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Sunday at 6 p.m. is the official beginning for the 2019-20 NBA season. It is the most highly anticipated summer of free agency since 2010, when LeBron James left the Cleveland Cavaliers and Chris Bosh decided to forgo re-signing with the Toronto Raptors to join Dwayne Wade in Miami and form a so-called super team with the Heat.

The collaboration produced four straight Finals appearances from 2011 to 2014 and two titles. Kevin Durant signing with the Warriors in the summer of 2016 has extended that franchise’s run of winning five consecutive Western Conference championships and three NBA titles.

Now the New York Knicks, Los Angeles Lakers and Brooklyn Nets among other teams are seeking to build championship cores by bringing together some of the league’s top players. The Lakers have already acquired Anthony Davis from the Pelicans via a trade and may be endeavoring to add one more All-Star to the fold.

The Nets are reportedly the front runners to sign Kyrie Irving and have salary cap space for another max player, with conjecture it could be Kevin Durant. If that indeed becomes the scenario, it would be a crushing development for the Knicks, who for much of this past season strongly believed their prospects of landing both players were high.

Until contracts are officially signed, which cannot transpire until after July 6, the Knicks still have a puncher’s chance of acquiring Durant and Irving, but that possibility appears remote. Furthermore, there seems to be limited mutual interest between the Knicks and other high level free agents such as Kemba Walker, Kawhi Leonard, Klay Thompson, Jimmy Butler and Al Horford as no credible reports have the various parties connected.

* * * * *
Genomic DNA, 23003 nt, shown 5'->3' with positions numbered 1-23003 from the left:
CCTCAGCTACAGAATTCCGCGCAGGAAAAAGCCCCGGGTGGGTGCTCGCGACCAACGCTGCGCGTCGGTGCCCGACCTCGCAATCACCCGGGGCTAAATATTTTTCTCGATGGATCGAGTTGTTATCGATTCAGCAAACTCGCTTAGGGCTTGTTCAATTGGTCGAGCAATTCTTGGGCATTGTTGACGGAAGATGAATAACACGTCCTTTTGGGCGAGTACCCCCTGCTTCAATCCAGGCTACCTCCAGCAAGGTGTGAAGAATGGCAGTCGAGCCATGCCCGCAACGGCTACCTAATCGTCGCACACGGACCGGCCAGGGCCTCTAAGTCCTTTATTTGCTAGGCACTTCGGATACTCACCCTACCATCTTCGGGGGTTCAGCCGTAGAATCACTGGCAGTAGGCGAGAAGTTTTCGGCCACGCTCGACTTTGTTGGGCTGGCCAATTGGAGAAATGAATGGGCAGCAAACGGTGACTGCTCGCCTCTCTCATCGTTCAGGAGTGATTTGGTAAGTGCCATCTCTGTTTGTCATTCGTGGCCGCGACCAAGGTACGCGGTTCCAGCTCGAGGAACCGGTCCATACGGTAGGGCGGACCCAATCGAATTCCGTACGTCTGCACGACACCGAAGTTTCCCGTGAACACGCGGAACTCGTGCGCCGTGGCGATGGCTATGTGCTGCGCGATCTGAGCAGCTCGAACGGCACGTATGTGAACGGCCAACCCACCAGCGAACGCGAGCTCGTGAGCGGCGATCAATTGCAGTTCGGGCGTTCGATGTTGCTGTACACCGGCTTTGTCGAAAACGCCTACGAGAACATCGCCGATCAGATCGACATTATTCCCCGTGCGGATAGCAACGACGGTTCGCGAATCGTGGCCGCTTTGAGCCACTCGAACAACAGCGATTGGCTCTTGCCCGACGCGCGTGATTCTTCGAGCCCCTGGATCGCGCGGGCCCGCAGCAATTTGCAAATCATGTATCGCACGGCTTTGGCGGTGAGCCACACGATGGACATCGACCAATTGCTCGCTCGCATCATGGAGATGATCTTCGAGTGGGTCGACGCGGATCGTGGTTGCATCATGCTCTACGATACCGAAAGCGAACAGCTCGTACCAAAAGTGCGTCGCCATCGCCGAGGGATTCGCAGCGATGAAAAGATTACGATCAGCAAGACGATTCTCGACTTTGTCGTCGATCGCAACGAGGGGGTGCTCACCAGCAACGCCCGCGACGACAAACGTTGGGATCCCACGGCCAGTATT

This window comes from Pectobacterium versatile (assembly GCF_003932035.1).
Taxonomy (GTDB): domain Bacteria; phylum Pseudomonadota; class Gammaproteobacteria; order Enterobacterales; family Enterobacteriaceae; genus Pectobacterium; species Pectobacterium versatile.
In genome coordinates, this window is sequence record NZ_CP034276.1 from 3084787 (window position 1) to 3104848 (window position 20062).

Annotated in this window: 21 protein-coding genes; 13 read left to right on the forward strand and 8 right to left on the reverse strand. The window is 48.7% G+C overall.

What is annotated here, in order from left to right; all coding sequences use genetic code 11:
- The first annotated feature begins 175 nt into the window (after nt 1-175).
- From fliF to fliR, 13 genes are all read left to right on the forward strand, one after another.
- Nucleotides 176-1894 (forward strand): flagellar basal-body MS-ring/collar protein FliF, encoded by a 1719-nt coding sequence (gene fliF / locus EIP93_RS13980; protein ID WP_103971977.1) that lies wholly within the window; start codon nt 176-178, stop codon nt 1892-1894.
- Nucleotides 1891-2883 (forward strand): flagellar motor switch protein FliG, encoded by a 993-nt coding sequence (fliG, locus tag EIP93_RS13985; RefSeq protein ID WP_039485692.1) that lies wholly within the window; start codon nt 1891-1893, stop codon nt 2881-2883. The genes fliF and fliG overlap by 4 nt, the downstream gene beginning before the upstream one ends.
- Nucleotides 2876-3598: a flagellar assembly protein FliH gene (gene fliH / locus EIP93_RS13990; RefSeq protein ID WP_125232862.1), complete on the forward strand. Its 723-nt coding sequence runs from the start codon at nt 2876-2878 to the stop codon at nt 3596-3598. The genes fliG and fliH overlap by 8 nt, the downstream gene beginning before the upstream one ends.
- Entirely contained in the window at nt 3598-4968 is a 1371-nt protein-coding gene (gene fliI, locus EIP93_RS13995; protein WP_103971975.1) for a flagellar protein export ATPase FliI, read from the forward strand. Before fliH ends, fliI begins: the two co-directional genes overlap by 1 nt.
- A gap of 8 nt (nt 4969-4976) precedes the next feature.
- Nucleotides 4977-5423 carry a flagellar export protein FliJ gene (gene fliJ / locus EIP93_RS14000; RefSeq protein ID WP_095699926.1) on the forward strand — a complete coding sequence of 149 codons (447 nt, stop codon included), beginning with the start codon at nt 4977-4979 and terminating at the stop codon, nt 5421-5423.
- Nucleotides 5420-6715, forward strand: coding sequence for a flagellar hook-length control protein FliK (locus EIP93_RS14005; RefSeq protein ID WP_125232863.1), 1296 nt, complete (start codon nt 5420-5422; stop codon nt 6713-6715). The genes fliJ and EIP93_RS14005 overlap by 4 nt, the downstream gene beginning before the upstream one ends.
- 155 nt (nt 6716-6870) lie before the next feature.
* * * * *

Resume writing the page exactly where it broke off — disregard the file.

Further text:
But that’s not an immutable indicator there hasn’t been communication between Knicks president Steve Mills, general manager Scott Perry and the aforementioned players’ representatives. In the arms race to obtain some of the world’s best players, all’s fair in love and war, and some teams figuratively have adopted the mantra “By any means necessary” and will do what’s within the bounds of the NBA Collective Bargaining Agreement—others go beyond the rules—to attain their objectives.

Unpredictability is inherent in the free-agency game. Yet there is certainty in knowing this summer’s crop of free agents will alter—how much is yet to be determined—the league’s balance of power.